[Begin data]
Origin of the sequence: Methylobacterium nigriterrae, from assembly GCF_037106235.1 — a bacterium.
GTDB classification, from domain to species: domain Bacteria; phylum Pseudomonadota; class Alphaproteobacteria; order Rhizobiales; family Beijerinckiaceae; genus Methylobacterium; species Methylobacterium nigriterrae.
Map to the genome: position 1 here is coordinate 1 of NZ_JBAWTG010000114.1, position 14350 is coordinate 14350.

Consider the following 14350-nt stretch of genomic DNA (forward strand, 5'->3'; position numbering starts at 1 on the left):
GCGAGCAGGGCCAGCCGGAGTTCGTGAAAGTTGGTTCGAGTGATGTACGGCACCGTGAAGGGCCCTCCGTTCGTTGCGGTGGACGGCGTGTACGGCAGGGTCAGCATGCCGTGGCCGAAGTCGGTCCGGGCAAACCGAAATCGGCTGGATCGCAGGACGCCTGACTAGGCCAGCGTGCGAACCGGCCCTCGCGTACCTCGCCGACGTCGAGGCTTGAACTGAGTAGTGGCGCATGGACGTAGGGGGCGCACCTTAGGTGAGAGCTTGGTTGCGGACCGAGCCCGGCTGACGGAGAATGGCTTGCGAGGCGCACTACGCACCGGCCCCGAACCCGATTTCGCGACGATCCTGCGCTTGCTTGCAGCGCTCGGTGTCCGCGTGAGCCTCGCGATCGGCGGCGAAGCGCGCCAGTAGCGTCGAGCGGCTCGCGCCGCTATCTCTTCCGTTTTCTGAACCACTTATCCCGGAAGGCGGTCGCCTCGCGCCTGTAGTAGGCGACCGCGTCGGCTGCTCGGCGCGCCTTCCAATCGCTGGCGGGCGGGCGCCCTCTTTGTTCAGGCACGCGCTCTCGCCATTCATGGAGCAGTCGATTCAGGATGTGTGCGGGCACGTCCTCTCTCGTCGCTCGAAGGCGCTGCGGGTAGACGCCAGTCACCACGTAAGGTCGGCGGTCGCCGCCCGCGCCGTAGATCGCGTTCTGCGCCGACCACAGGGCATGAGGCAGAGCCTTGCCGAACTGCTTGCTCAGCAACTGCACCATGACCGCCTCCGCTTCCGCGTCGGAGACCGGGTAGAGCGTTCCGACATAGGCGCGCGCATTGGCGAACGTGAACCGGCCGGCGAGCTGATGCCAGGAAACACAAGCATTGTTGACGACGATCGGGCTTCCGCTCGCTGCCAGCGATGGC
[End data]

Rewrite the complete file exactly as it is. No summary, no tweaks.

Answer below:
Origin of the sequence: Methylobacterium nigriterrae, from assembly GCF_037106235.1 — a bacterium.
GTDB classification, from domain to species: domain Bacteria; phylum Pseudomonadota; class Alphaproteobacteria; order Rhizobiales; family Beijerinckiaceae; genus Methylobacterium; species Methylobacterium nigriterrae.
Map to the genome: position 1 here is coordinate 1 of NZ_JBAWTG010000114.1, position 14350 is coordinate 14350.

Consider the following 14350-nt stretch of genomic DNA (forward strand, 5'->3'; position numbering starts at 1 on the left):
GCGAGCAGGGCCAGCCGGAGTTCGTGAAAGTTGGTTCGAGTGATGTACGGCACCGTGAAGGGCCCTCCGTTCGTTGCGGTGGACGGCGTGTACGGCAGGGTCAGCATGCCGTGGCCGAAGTCGGTCCGGGCAAACCGAAATCGGCTGGATCGCAGGACGCCTGACTAGGCCAGCGTGCGAACCGGCCCTCGCGTACCTCGCCGACGTCGAGGCTTGAACTGAGTAGTGGCGCATGGACGTAGGGGGCGCACCTTAGGTGAGAGCTTGGTTGCGGACCGAGCCCGGCTGACGGAGAATGGCTTGCGAGGCGCACTACGCACCGGCCCCGAACCCGATTTCGCGACGATCCTGCGCTTGCTTGCAGCGCTCGGTGTCCGCGTGAGCCTCGCGATCGGCGGCGAAGCGCGCCAGTAGCGTCGAGCGGCTCGCGCCGCTATCTCTTCCGTTTTCTGAACCACTTATCCCGGAAGGCGGTCGCCTCGCGCCTGTAGTAGGCGACCGCGTCGGCTGCTCGGCGCGCCTTCCAATCGCTGGCGGGCGGGCGCCCTCTTTGTTCAGGCACGCGCTCTCGCCATTCATGGAGCAGTCGATTCAGGATGTGTGCGGGCACGTCCTCTCTCGTCGCTCGAAGGCGCTGCGGGTAGACGCCAGTCACCACGTAAGGTCGGCGGTCGCCGCCCGCGCCGTAGATCGCGTTCTGCGCCGACCACAGGGCATGAGGCAGAGCCTTGCCGAACTGCTTGCTCAGCAACTGCACCATGACCGCCTCCGCTTCCGCGTCGGAGACCGGGTAGAGCGTTCCGACATAGGCGCGCGCATTGGCGAACGTGAACCGGCCGGCGAGCTGATGCCAGGAAACACAAGCATTGTTGACGACGATCGGGCTTCCGCTCGCTGCCAGCGATGGC